Friday, May 22, 2009
WN made a mistake last week: The Kepler Space Telescope was not sent to the L2 point as we said. The two European space telescopes, Herschel and Planck, are there and the James Webb Space Telescope
will go there when it's launched in 2013. I jumped to the conclusion that Kepler would go there too, but Kepler is part of the NASA Discovery Program of low-cost, focused science missions, and its
launch vehicle was not capable of reaching L2. Assigned to look for Earth-sized exoplanets, Kepler is in a solar drift-away orbit like the Spitzer Space Telescope.
Last week, even as I was screwing up the story about the new telescopes, Science magazine was perpetuating the rocket-fuel-on-the-Moon fantasy. I don't know where it got started, but in March of 1998,
Alan Binder, the chief scientist on the lunar prospector mission, exulted that, "for the first time, we know that when we go to another planetary body, we can fuel up." It seems that water, or ice, had
been detected in lunar soil at the bottom of craters near the poles. The water was not detectable 18 months later. NASA is now sending two missions to the Moon to look again. Science magazine said last
week that, "the lure of a resource easily convertible into to a high-energy fuel of oxygen and hydrogen has driven the decades long and often exasperating search for lunar ice." It's not nearly as
exasperating as it will be in the unlikely event that they do find water and try to turn it into rocket fuel. If our planet is indeed covered with rocket fuel to a depth of miles, why is there an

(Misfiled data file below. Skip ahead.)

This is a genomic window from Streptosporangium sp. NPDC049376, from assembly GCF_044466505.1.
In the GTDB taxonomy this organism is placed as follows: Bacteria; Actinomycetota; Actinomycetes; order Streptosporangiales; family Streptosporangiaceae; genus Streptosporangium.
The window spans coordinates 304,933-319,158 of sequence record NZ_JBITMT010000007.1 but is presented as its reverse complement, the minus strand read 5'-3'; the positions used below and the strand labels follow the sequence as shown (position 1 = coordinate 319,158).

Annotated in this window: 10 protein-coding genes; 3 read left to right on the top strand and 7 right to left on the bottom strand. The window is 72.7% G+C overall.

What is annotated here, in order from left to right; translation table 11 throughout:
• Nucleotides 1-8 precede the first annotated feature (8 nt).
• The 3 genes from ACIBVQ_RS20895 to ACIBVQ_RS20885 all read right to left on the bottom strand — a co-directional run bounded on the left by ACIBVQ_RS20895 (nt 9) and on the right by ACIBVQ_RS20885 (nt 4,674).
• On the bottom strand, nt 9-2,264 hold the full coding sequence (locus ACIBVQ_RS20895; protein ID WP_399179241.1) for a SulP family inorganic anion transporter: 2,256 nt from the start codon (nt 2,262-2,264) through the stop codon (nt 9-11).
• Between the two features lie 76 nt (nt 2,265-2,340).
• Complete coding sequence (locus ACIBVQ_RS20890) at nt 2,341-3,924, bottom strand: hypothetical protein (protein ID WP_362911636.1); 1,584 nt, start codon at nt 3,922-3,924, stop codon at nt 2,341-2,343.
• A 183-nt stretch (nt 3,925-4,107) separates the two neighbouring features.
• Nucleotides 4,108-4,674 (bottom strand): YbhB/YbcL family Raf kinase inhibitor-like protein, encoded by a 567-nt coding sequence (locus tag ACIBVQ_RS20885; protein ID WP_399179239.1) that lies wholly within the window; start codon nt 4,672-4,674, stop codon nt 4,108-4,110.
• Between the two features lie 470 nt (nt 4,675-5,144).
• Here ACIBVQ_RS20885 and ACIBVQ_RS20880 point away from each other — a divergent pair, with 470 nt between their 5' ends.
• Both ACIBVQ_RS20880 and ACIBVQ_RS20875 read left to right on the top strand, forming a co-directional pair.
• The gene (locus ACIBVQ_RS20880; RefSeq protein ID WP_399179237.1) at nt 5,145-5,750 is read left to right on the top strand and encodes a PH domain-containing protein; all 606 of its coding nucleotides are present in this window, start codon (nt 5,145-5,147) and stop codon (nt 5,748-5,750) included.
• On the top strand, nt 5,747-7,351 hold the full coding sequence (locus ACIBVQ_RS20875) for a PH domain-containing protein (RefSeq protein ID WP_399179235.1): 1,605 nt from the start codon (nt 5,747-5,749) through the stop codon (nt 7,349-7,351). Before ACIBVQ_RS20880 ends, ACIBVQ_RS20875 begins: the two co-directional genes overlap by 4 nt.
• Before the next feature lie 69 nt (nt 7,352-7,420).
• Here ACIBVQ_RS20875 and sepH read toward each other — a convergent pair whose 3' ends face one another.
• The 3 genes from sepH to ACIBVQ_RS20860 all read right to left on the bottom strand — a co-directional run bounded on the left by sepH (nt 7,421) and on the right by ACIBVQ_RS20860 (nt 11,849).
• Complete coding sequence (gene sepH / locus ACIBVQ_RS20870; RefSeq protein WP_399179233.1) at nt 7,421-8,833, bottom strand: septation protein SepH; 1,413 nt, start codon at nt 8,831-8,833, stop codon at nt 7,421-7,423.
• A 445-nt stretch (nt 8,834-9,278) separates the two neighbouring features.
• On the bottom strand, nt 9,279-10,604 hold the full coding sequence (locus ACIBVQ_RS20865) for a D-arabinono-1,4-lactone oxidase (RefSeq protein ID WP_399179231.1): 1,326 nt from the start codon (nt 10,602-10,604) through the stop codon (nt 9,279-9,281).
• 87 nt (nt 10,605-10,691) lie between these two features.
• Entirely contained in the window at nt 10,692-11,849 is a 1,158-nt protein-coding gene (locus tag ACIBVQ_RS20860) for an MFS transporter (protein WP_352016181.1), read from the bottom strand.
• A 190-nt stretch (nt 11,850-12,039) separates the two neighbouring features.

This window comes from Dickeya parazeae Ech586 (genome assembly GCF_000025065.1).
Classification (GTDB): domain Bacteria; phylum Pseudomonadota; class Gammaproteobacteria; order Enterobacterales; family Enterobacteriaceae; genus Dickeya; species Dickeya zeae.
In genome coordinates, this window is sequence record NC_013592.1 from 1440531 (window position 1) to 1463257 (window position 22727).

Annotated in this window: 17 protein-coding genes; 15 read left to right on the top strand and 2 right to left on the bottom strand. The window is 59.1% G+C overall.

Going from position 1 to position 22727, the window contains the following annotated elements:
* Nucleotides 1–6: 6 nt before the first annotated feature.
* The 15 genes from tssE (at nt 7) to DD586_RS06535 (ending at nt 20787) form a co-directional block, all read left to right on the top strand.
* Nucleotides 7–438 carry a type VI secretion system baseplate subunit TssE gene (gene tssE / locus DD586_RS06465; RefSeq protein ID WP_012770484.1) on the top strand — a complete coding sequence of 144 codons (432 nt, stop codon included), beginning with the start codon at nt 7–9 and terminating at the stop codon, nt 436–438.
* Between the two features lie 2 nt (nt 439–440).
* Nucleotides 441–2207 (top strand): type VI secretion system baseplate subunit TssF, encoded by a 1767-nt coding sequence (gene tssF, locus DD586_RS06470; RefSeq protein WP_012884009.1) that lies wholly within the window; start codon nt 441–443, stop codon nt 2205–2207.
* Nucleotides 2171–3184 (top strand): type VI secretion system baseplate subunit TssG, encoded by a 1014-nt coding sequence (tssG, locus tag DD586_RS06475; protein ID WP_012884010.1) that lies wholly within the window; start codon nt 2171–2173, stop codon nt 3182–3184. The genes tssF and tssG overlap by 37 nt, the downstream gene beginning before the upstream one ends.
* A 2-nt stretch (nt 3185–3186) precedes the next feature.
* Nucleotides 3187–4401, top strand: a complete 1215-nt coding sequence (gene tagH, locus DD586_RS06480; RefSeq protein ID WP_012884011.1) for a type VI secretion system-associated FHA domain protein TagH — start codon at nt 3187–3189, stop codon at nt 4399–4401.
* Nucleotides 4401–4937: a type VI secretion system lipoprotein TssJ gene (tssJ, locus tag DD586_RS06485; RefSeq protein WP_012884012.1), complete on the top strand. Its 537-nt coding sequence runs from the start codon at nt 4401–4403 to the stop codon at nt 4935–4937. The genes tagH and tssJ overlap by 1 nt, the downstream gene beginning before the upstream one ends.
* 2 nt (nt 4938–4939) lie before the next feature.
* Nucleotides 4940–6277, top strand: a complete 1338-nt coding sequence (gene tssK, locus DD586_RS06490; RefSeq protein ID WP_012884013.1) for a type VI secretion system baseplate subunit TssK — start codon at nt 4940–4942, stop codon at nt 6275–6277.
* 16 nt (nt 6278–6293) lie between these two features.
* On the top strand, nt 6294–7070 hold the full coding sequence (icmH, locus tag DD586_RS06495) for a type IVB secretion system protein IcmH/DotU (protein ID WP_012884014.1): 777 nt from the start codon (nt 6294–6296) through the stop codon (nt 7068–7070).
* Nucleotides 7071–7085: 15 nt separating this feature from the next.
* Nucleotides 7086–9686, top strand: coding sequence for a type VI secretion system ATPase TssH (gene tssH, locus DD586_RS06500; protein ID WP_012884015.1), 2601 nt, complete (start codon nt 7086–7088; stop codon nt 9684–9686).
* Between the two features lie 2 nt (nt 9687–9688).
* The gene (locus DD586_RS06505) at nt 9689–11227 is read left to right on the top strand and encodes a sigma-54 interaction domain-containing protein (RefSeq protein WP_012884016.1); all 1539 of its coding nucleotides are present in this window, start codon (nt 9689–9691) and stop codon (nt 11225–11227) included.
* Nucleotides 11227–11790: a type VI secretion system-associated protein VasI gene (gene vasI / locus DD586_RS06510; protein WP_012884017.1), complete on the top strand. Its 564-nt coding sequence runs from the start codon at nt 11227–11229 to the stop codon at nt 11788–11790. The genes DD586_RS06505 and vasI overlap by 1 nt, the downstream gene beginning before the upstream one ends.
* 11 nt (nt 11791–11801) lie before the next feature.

While I was trying to understand how Science magazine could have missed a turn in the road, a friend at the BBC called my attention to an April 30 article in the business section of the New York Times.
To reduce the emission of carbon dioxide from power plants, there are plans to sequester it deep underground. You have to pay to extract it and then pay again to get rid of it. However, a company
called Carbon Sciences has an audacious plan: Recycle the carbon by turning it into liquid hydrocarbon fuels. The author experiences a brief attack of self-doubt, "how much energy would it take to
recombine carbon with hydrogen to produce a fuel that could then substitute for gasoline." But his self-doubts seem to be swept away when the company assures him they have a secret biocatalyst that
will combine the hydrogen in water with the carbon in carbon dioxide without the usual large expenditure of energy. That's the same claim that inventor Sam Leach made almost 40 years ago when he
scammed investors out of millions with an automobile that ran on water.
The abrupt decision of Chancellor Faymann to terminate Austrias 50-year membership in the European particle-physics lab, just months before the LHC is expected to turn out its first results, was
reversed just as abruptly this week after scientists warned they would become second-class citizens in international science.